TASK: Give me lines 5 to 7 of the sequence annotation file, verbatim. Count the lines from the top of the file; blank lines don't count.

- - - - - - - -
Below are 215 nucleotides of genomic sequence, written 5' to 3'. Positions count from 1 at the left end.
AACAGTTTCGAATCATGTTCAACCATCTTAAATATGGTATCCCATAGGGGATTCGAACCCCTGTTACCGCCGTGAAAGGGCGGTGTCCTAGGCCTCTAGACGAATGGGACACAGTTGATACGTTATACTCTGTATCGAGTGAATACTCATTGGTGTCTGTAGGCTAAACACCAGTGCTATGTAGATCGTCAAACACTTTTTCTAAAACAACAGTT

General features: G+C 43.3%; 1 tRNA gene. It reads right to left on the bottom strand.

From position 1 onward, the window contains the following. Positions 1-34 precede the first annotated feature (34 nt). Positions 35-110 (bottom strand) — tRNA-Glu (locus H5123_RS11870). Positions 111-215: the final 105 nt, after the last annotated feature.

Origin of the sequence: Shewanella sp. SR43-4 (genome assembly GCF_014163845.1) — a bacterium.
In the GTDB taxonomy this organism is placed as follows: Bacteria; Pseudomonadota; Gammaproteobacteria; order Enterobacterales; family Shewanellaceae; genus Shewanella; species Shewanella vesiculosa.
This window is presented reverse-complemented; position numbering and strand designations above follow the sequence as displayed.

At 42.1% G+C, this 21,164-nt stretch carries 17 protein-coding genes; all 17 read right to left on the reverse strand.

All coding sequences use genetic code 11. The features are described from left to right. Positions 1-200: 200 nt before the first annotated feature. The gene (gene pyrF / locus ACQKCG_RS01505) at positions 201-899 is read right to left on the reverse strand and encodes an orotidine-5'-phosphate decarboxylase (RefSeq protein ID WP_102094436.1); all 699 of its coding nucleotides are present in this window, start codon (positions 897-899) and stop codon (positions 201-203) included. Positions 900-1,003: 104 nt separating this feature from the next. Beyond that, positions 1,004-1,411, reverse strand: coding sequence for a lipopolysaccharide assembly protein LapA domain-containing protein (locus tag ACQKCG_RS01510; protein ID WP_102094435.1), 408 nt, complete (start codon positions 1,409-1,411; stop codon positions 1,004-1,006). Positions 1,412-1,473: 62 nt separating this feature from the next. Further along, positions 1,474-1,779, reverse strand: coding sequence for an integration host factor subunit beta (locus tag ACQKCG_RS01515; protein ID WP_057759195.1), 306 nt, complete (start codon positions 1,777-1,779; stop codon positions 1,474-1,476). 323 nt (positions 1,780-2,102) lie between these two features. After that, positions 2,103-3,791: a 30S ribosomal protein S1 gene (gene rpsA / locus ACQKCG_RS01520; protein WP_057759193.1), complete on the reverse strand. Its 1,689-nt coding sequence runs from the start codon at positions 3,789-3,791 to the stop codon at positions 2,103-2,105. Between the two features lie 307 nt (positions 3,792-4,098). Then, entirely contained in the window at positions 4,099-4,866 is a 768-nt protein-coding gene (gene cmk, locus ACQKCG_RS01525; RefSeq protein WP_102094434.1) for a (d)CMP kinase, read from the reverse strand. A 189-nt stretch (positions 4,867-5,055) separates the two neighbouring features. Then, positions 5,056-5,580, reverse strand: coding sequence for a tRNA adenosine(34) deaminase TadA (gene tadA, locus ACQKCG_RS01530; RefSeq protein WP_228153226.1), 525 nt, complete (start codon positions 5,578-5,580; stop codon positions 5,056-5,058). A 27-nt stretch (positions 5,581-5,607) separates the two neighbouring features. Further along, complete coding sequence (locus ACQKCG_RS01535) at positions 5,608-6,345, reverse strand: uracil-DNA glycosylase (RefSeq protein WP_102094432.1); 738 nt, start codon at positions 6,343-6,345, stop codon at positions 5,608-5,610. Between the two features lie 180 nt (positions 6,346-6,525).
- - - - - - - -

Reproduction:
Origin of the sequence: Shewanella sp. SR43-4 (genome assembly GCF_014163845.1) — a bacterium.
In the GTDB taxonomy this organism is placed as follows: Bacteria; Pseudomonadota; Gammaproteobacteria; order Enterobacterales; family Shewanellaceae; genus Shewanella; species Shewanella vesiculosa.
This window is presented reverse-complemented; position numbering and strand designations above follow the sequence as displayed.